FUERTES, LOUIS AGASSIZ (Feb. 7, 1874-Aug. 22, 1927), artist-naturalist, was born at Ithaca, N.Y. His father, Estevan Antonio Fuertes, was a descendant of a prominent Spanish family. His mother, Mary Stone Perry Fuertes, of Dutch and English ancestry, was born in Troy, N.Y. His talent in drawing and his love of birds began to show at an early age and developed without particular encouragement from parents or friends. By the time he was eight or nine years old he had definitely focused his attention upon painting birds, and when he was fourteen, according to an autobiographical sketch, his career was definitely settled. He received his education in the public schools of Ithaca, N.Y., then in 1892 accompanied his parents to Europe and spent the year in a preparatory school in Zurich, Switzerland. On his return he entered Cornell University and was graduated with the class of 1897. In 1894, while on a glee club trip to Washington, D.C., he met Elliott Coues and showed him
some of his paintings. The encouragement which he received from the ornithologist was apparently a deciding factor in his career. Following his graduation from Cornell he spent a year studying with Abbott H. Thayer, which improved his technique very materially, and with him and his son, Gerald Thayer, he went to Florida in the spring of 1898 . This was the first of a series of expeditions which widened his knowledge of the birds of North America. In 1899 he went to Alaska with the famed Harriman expedition, and two years later be visited western Texas and New Mexico with a party from the United States Biological Survey. With Dr. F.M. Chapman, curator of birds at the American Museum in New York City, between 1902 and 1913 he visited the Bahamas, the Pacific Coast, the prairies of Saskatchewan and the Canadian Rockies, the Cuthbert Rookery in Florida, Yucatan and eastern Mexico, and Colombia, South America. In addition to these expeditions Fuertes visited Jamaica on his wedding
journey in 1904; the Magdalen Islands and Bird Rock in 1909 with Leonard Cutler Sanford; and after a dozen years spent mostly in his studio at Ithaca, in 1926-27 he made an expedition to little-known parts of Abyssinia with Dr. Wilfred H. Osgood for the Field Museum of Natural History in Chicago. From 1923 to 1927 he was lecturer in ornithology at Cornell University.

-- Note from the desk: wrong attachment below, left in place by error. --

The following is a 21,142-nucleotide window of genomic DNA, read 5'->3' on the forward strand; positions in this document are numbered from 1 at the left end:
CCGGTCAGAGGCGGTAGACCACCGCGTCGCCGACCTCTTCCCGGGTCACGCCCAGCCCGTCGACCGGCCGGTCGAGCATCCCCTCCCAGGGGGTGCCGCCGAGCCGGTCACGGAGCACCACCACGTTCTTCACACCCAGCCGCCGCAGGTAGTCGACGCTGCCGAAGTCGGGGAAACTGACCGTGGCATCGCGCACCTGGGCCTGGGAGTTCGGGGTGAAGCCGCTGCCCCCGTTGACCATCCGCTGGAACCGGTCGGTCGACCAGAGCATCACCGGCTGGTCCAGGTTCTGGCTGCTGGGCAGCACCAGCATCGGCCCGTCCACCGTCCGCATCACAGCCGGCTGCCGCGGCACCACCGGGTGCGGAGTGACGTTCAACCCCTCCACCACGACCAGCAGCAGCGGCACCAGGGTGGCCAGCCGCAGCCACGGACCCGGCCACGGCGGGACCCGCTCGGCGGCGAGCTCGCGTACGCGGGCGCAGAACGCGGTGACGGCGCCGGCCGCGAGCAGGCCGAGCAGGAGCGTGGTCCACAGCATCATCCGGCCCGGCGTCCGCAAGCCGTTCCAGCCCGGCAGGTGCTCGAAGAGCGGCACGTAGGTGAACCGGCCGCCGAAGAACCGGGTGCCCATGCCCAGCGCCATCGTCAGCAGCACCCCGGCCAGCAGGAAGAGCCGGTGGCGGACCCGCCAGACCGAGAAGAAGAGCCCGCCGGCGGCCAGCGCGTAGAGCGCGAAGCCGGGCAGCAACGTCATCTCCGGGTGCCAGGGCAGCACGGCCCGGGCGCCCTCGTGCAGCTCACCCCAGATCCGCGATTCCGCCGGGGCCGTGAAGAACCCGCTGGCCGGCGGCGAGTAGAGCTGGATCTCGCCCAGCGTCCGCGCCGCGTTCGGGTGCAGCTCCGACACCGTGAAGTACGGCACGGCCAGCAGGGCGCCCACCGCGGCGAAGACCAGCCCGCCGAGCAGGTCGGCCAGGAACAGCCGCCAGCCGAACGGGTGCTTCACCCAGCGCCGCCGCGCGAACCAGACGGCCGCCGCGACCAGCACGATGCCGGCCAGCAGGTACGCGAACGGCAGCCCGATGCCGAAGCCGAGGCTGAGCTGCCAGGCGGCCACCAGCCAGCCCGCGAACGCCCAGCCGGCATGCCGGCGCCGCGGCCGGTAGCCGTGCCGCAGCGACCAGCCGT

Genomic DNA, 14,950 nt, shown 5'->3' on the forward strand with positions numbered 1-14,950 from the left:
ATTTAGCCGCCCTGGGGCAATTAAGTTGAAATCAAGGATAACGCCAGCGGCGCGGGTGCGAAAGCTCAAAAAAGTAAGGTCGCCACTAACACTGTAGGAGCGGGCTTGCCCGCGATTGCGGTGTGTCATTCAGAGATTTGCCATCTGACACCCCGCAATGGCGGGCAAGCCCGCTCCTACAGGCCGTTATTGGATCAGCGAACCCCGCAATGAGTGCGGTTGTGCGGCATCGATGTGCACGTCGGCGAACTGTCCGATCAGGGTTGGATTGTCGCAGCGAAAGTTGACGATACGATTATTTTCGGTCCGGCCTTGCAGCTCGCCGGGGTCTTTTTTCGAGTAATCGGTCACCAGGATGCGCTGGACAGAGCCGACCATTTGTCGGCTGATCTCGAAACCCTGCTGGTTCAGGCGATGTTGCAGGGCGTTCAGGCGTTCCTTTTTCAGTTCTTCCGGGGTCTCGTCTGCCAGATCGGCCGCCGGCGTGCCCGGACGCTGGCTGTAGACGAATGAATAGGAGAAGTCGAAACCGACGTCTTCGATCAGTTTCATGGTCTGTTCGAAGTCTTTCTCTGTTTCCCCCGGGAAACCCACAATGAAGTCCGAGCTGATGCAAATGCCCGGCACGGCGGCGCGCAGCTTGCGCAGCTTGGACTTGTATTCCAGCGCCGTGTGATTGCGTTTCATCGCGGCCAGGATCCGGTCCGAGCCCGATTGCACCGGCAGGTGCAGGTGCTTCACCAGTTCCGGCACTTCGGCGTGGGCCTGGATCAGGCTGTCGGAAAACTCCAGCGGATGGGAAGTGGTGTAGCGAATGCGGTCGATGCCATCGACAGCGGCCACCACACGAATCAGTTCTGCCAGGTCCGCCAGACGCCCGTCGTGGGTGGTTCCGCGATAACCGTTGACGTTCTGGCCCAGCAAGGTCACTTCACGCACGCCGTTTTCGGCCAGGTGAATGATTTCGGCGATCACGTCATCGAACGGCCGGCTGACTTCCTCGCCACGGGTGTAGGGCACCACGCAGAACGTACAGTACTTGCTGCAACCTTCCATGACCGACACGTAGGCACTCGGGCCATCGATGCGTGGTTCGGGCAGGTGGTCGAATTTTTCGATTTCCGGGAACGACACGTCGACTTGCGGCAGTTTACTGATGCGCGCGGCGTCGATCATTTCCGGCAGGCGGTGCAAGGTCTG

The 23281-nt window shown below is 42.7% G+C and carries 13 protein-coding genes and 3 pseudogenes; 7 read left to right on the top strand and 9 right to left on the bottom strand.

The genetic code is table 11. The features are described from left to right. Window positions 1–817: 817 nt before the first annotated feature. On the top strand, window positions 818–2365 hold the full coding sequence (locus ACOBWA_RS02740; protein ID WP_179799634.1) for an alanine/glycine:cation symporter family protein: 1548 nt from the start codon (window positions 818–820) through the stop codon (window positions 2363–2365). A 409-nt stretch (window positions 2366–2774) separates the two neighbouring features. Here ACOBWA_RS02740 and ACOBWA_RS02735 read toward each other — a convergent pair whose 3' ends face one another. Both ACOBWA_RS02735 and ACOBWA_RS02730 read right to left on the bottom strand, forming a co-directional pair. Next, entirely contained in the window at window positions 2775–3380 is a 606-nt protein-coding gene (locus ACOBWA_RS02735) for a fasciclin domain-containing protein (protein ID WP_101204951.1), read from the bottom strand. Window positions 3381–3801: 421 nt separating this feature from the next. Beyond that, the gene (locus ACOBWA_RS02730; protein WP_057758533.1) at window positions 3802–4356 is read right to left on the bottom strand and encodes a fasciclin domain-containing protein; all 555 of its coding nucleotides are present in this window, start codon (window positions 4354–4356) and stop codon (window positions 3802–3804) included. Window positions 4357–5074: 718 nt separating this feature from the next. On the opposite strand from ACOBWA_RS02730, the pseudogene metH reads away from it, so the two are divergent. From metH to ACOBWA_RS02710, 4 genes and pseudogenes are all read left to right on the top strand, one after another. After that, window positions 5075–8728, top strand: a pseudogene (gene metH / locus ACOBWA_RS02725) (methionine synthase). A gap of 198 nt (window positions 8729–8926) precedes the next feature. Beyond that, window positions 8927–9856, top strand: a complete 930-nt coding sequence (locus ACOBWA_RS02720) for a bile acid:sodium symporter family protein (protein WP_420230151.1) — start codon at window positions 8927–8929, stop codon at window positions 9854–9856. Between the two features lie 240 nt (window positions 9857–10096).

Fuertes was a tireless worker in the field and never lost an opportunity to add to his collection of birds or sketches. At the time of his death he left a collection of some 3,500 beautifully prepared bird skins and over a thousand field and studio sketches of more than 400 different kinds of birds. His greatest collection, however, was the series of mental images of each bird which seemed to be indelibly impressed upon his mind with all the accuracy of a photographic plate. When examining a bird, his concentration was supreme; he was oblivious to everything about him; and during these moments, apparently, details of pose and expression were so fixed in his mind that years afterwards he could reproduce them with his pencil and brush without the slightest hesitation. His paintings, which illustrate most of the leading bird books published between 1896 and 1927, are characterized by a beauty of draftsmanship and a devotion to truth which are manifested not only in the
accuracy of every detail of plumage and form, but in the perfection attained in reproducing the characteristic attitudes and expressions of each species. On June 2, 1904, Fuertes was married to Margaret F. Sumner of Ithaca, by whom he had two children. He was killed in a grade-crossing accident in 1927.
[Biographical Note written by Arthur A. Allen and taken from
The Dictionary of American Biography, vol. VII (Charles Scribner's Sons: New York, 1931), p.53.]